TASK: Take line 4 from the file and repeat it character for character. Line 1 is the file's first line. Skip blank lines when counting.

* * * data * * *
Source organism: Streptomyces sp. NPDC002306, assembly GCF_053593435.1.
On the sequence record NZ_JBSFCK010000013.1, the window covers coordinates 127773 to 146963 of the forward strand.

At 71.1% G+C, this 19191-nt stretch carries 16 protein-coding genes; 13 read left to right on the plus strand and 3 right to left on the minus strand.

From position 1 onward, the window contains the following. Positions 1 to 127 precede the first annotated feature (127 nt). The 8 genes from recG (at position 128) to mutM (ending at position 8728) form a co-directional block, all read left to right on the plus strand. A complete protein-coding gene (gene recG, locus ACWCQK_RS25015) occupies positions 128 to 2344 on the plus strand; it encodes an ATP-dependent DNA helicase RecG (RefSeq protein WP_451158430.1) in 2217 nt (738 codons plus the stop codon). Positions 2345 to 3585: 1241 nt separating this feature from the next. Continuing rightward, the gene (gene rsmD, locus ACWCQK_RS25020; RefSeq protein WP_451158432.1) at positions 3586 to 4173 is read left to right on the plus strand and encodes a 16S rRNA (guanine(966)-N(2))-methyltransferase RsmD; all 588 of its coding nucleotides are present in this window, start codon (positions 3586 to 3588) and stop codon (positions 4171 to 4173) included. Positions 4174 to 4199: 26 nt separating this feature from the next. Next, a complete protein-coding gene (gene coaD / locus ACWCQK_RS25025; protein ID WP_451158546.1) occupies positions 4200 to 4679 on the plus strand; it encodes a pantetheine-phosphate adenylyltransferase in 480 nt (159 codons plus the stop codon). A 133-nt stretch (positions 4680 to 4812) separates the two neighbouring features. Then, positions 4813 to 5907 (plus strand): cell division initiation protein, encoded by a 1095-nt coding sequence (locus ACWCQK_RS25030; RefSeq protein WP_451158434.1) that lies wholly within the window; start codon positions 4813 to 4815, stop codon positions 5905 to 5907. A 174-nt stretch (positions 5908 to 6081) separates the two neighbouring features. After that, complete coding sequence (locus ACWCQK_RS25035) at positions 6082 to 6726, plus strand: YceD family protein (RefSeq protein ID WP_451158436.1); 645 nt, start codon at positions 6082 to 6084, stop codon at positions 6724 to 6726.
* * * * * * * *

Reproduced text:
From position 1 onward, the window contains the following. Positions 1 to 127 precede the first annotated feature (127 nt). The 8 genes from recG (at position 128) to mutM (ending at position 8728) form a co-directional block, all read left to right on the plus strand. A complete protein-coding gene (gene recG, locus ACWCQK_RS25015) occupies positions 128 to 2344 on the plus strand; it encodes an ATP-dependent DNA helicase RecG (RefSeq protein WP_451158430.1) in 2217 nt (738 codons plus the stop codon). Positions 2345 to 3585: 1241 nt separating this feature from the next. Continuing rightward, the gene (gene rsmD, locus ACWCQK_RS25020; RefSeq protein WP_451158432.1) at positions 3586 to 4173 is read left to right on the plus strand and encodes a 16S rRNA (guanine(966)-N(2))-methyltransferase RsmD; all 588 of its coding nucleotides are present in this window, start codon (positions 3586 to 3588) and stop codon (positions 4171 to 4173) included. Positions 4174 to 4199: 26 nt separating this feature from the next. Next, a complete protein-coding gene (gene coaD / locus ACWCQK_RS25025; protein ID WP_451158546.1) occupies positions 4200 to 4679 on the plus strand; it encodes a pantetheine-phosphate adenylyltransferase in 480 nt (159 codons plus the stop codon). A 133-nt stretch (positions 4680 to 4812) separates the two neighbouring features. Then, positions 4813 to 5907 (plus strand): cell division initiation protein, encoded by a 1095-nt coding sequence (locus ACWCQK_RS25030; RefSeq protein WP_451158434.1) that lies wholly within the window; start codon positions 4813 to 4815, stop codon positions 5905 to 5907. A 174-nt stretch (positions 5908 to 6081) separates the two neighbouring features. After that, complete coding sequence (locus ACWCQK_RS25035) at positions 6082 to 6726, plus strand: YceD family protein (RefSeq protein ID WP_451158436.1); 645 nt, start codon at positions 6082 to 6084, stop codon at positions 6724 to 6726.